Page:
Delias clathrata Rothschild 1904 red.png

Subspecies and range of Delias clathrata

. clathrata Rothschild 1904 - Aroa River, PNG;Southern Highland Prov. PNG red.png
. limata Jordan 1930 - Herzog Mountains, PNG red.png
. parsonsi Davenport & Grimaldi 2019 - Mount Hagen, PNG black.png

Delias clahrata 

Notes on Delias clathrata :

This species has a chiefly white colouration. The hind wings have a black discal area over which the white veins show out very strongly.

This species was first described by Rothschild in 1904, from the Aroa and Angabunga Rivers in the Owen Stanley Range, South East Papua New Guinea. In 1930, Jordan described the subspecies D. c. limata from the Herzog Mountains. The subspecies D. c. limata differs from D. c. clathrata by having a submedian band of smaller spots, emphasizing the lines along the veins. There is doubt in some quarters as to whether this is a true subspecies, not least Parsons who in 1998 expressed his doubt about the subspecies when considering the regional and local variability, and said that limata "is probably not a valid race". It has been listed by some suppliers, but this is not correct, and the only subspecies to be made available to commercial companies is D. c. clathrata. Mastrigt, in his research for his paper examined many collections throughout the world, but was only able to find the single male, and six females, held in the British Museum of Natural History, the original specimens collected in 1928 by A. C. Eichhorn.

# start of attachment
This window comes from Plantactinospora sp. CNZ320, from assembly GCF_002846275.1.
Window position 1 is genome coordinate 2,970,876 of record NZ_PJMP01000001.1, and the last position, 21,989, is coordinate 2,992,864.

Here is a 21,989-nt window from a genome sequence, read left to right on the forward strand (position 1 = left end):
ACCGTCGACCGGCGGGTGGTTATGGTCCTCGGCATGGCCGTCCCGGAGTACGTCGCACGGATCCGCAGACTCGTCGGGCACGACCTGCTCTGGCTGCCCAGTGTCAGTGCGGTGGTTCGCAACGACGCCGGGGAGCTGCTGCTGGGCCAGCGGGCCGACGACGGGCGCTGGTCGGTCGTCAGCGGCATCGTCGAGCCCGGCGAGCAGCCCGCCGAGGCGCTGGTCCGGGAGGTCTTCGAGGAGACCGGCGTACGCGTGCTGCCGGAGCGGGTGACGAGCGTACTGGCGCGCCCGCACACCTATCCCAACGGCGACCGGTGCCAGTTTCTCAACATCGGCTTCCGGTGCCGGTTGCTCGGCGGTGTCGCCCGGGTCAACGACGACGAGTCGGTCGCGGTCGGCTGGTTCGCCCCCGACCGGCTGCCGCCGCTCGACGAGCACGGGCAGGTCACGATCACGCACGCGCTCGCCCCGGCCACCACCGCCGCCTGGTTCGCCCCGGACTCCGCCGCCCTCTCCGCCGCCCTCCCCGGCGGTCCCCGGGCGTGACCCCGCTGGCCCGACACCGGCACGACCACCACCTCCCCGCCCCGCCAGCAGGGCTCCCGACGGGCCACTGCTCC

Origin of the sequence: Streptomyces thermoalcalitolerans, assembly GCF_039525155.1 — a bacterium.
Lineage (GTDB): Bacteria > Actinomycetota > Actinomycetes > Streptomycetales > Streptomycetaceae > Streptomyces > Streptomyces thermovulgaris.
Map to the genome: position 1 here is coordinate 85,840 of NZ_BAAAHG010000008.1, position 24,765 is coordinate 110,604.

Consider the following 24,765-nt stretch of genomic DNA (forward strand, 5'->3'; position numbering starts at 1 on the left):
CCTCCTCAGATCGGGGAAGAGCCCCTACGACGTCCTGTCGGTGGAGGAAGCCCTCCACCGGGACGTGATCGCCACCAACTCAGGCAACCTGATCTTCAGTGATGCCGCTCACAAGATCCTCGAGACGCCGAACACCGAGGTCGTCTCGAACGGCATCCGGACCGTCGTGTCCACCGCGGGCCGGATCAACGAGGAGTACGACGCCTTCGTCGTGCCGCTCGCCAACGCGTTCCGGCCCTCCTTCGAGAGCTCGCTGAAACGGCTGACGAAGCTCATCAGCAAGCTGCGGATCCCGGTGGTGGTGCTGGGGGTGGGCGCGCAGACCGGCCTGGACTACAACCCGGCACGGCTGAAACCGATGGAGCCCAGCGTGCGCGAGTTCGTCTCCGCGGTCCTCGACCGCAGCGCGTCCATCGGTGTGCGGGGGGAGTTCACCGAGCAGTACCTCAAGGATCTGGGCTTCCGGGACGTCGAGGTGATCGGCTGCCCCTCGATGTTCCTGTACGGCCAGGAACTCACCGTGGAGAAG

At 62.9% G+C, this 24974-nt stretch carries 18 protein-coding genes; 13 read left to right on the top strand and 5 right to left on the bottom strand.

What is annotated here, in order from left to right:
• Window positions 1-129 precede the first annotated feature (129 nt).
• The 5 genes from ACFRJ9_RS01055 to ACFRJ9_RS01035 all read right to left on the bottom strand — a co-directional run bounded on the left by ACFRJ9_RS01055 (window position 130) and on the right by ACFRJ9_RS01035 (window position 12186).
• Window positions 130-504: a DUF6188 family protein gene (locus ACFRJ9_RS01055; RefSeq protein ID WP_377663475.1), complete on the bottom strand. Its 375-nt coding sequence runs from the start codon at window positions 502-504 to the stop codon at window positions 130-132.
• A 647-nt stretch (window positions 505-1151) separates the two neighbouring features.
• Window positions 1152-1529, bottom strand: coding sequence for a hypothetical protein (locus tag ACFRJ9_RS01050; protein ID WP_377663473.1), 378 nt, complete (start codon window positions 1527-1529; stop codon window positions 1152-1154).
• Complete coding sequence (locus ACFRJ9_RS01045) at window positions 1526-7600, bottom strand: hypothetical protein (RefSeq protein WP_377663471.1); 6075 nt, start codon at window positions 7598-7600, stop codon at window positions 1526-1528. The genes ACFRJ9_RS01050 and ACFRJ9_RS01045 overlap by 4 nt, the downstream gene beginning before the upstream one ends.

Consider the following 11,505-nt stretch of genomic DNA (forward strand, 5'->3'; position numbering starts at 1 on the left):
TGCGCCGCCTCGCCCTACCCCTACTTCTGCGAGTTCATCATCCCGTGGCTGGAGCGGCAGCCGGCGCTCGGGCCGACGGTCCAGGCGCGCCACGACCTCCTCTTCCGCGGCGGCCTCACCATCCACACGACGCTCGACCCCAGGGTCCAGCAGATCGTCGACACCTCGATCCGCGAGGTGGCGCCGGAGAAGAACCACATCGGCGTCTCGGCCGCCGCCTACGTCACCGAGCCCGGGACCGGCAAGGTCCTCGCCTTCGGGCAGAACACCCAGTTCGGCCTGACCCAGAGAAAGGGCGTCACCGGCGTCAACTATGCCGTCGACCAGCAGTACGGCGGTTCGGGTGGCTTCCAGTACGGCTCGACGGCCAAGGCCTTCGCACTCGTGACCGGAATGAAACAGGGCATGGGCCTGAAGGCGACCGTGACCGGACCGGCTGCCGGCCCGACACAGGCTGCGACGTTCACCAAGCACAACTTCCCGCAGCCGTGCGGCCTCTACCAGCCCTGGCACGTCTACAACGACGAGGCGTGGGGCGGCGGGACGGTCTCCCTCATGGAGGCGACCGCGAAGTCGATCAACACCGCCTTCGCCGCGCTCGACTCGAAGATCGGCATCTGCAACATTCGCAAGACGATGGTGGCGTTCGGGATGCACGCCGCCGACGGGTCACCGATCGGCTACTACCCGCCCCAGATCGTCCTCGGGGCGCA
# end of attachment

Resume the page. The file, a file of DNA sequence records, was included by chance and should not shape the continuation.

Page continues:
Yagishita had listed a further subspecies D. c. sakumai, from the Central Mountain Range of Irian Jaya. however, this has been given specific status as D. neeltje Mastrigt 1993.  D. c. sakumai is now considered to be a synonym for Delias neeltje.

The butterflies are usually found at heights over 6000 feet.

In 2019, Nicolas Grimaldi and Chris Davenport have discovered a blacker subspecies in the Mount Hagen area in Papua New Guinea : Delias clathrata parsonsi. This ssp is extremely rare in collection as very few specimens have been found.